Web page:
MATLAB provides good technical support as well as training courses. Internet users have access to electronic mail support as well as other resources. The World Wide Web has extensive elementary and advanced information. The MathWorks FAQ-files (frequently asked questions) are especially helpful. By becoming a subscribing user you receive the quarterly MathWorks Newsletter, the MATLAB News Digest (e-mail) and other technical support. There is a rich variety of mathematics and engineering textbooks which utilize MATLAB to varying degrees. Some of the ones that integrate MATLAB in their examples and exercises are given in the bibliography. The MathWorks News Digest contains several reviews of these books.
1. R. Biran and M. Breiner, "MATLAB for Engineers," Addison-Wesley, 1995.
2. T. Harrison, "MATLAB," OR/MS Today, December 1991.
3. L. Jackson, "Signals, Systems, and Transforms," Addison-Wesley, 1991.
4. C. Kelly, "Iterative Methods for Linear and Nonlinear Equations," SIAM, 1995.
5. M. Marcus, "Matrices and MATLAB," Prentice Hall 1993.
6. L. Strassberg, "A review of PC-MATLAB," OR/MS Today, October 1985.
John Hutchinson is a professor of mathematics and statistics and the director of operations at the National Institute for Aviation Research at Wichita State University.
Vendor & Product Information
MATLAB is available on personal computers, minicomputers and supercomputers. User-generated data and files are transferable across platforms without modification. The Windows-based PC versions of MATLAB require an Intel-based 486 or Pentium processor with 8MB of memory and 15MB of free space on a hard drive. Additional memory and other Microsoft Windows-supported printers and cards are recommended. In order to run MEX-files, a specific Microway NDP FORTRAN compiler or a Metaware High C, Microsoft Visual C/C++, Borland C/C++, or WATCOM C/C++ compiler is required.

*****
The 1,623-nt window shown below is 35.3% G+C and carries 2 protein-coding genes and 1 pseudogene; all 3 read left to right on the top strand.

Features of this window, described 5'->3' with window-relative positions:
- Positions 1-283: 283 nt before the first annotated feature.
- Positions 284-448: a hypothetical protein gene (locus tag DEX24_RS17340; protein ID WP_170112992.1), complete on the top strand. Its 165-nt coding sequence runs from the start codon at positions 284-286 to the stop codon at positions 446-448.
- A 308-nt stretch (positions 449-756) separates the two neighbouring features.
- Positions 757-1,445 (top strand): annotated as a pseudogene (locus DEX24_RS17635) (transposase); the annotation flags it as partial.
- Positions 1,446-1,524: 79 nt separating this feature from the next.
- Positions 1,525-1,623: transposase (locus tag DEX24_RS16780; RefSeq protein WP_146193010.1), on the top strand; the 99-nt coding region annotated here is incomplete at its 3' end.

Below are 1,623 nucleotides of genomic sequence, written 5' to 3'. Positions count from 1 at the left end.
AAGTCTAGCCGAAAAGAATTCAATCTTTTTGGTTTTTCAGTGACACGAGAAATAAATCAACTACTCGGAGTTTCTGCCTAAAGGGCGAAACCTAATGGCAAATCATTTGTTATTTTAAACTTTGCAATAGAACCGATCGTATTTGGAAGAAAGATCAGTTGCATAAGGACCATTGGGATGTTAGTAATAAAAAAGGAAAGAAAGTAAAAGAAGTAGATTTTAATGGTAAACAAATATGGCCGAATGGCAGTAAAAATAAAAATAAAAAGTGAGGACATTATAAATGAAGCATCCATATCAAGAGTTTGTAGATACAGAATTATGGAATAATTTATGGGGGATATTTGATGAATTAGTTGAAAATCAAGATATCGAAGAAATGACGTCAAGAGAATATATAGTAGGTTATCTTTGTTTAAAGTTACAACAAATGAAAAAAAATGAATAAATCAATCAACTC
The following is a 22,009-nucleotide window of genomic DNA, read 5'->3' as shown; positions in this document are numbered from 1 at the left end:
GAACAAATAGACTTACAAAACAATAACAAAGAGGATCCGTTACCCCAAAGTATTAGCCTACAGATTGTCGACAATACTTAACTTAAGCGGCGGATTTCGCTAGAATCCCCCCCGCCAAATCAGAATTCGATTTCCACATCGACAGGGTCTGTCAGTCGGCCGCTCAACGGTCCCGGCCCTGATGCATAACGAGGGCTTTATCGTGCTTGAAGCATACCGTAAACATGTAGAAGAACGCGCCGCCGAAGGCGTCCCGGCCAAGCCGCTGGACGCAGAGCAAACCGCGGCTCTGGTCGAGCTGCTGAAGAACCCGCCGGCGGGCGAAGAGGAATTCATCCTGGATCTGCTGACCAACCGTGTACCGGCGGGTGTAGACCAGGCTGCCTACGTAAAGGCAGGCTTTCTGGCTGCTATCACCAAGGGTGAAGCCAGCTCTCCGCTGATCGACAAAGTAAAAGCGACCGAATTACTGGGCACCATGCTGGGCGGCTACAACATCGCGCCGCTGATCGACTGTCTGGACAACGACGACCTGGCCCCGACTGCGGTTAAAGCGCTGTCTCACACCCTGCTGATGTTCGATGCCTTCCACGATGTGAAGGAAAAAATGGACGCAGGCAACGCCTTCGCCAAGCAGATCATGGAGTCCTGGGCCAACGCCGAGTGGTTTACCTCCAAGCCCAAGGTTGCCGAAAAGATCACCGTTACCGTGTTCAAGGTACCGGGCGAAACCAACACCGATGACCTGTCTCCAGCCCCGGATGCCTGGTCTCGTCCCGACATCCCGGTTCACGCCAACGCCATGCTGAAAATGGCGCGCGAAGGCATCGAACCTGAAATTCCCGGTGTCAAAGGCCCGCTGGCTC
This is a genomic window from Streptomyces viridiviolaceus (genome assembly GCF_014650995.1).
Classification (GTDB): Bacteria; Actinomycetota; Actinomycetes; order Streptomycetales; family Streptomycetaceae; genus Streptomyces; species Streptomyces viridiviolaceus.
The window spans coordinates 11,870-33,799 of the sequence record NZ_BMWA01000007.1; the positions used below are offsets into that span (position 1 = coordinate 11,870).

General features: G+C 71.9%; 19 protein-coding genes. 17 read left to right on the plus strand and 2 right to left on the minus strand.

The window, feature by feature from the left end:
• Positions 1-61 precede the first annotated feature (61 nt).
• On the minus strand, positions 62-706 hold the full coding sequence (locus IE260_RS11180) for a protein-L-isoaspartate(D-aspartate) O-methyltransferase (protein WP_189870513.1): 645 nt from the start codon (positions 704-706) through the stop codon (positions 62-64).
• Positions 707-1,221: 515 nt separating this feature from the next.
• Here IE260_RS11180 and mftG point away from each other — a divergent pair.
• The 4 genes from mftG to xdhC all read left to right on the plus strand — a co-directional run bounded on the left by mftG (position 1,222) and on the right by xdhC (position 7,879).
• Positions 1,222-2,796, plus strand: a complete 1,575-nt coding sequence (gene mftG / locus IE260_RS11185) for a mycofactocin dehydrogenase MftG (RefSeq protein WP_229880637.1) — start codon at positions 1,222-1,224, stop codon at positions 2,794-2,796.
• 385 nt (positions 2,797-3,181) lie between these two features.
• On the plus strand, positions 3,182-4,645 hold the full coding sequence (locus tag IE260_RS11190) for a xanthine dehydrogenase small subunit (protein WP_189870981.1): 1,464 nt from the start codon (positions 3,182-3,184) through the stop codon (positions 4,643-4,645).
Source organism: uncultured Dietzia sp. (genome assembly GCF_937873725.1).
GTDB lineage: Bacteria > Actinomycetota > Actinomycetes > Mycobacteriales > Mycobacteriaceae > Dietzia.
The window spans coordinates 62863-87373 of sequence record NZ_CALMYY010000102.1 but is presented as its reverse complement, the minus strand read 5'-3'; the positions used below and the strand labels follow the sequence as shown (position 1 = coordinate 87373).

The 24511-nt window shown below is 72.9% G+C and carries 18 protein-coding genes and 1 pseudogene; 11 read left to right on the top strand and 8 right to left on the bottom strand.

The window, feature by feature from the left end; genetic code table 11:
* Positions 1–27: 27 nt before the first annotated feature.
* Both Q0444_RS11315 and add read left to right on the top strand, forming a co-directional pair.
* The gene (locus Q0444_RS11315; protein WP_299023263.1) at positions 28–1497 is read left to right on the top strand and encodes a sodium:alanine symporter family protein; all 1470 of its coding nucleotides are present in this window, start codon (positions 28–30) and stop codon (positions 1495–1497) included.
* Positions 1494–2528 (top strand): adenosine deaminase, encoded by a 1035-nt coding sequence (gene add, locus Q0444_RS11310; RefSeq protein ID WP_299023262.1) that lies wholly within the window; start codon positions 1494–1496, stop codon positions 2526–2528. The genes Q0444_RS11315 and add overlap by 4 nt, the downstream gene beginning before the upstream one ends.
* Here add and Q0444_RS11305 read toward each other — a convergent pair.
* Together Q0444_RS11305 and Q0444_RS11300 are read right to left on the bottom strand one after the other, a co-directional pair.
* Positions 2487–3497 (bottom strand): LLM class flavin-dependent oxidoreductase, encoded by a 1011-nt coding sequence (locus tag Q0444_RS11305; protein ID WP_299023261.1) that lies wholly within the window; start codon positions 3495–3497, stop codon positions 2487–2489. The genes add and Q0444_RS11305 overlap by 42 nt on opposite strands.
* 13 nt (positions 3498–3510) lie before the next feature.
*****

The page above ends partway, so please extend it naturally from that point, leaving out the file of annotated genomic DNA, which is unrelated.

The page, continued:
MATLAB 4.2c and the related toolboxes are available from The MathWorks, Inc., 24 Prime Park Way, Natick, MA 01760-1500; Phone: (508)-653-1415; Fax: (508)-653-6284; e-mail: email@example.com; WWW: http://www.mathworks.com.
Pricing for MATLAB for Windows in the U.S. begins at $1,695; update pricing is $195 for MATLAB 4.0 customers. The educational price ranges from $495 for a single user to $3,750 for 20 users. A Classroom Kit is available for $795 which can be used in a laboratory for academic credit.
Correspondence regarding the software reviews should be sent to OR/MS Today software review editor, Saba Bahouth. Individuals intersted in reviewing software for OR/MS Today or companies looking to have their products reviewed in the magazine should contact Bahouth directly at the University of Central Oklahoma. College of Business Administration, Edmond, OK 73034-5209; Phone: (405) 341-2980, ext. 2163; Fax: (405) 330-3821; e-mail: firstname.lastname@example.org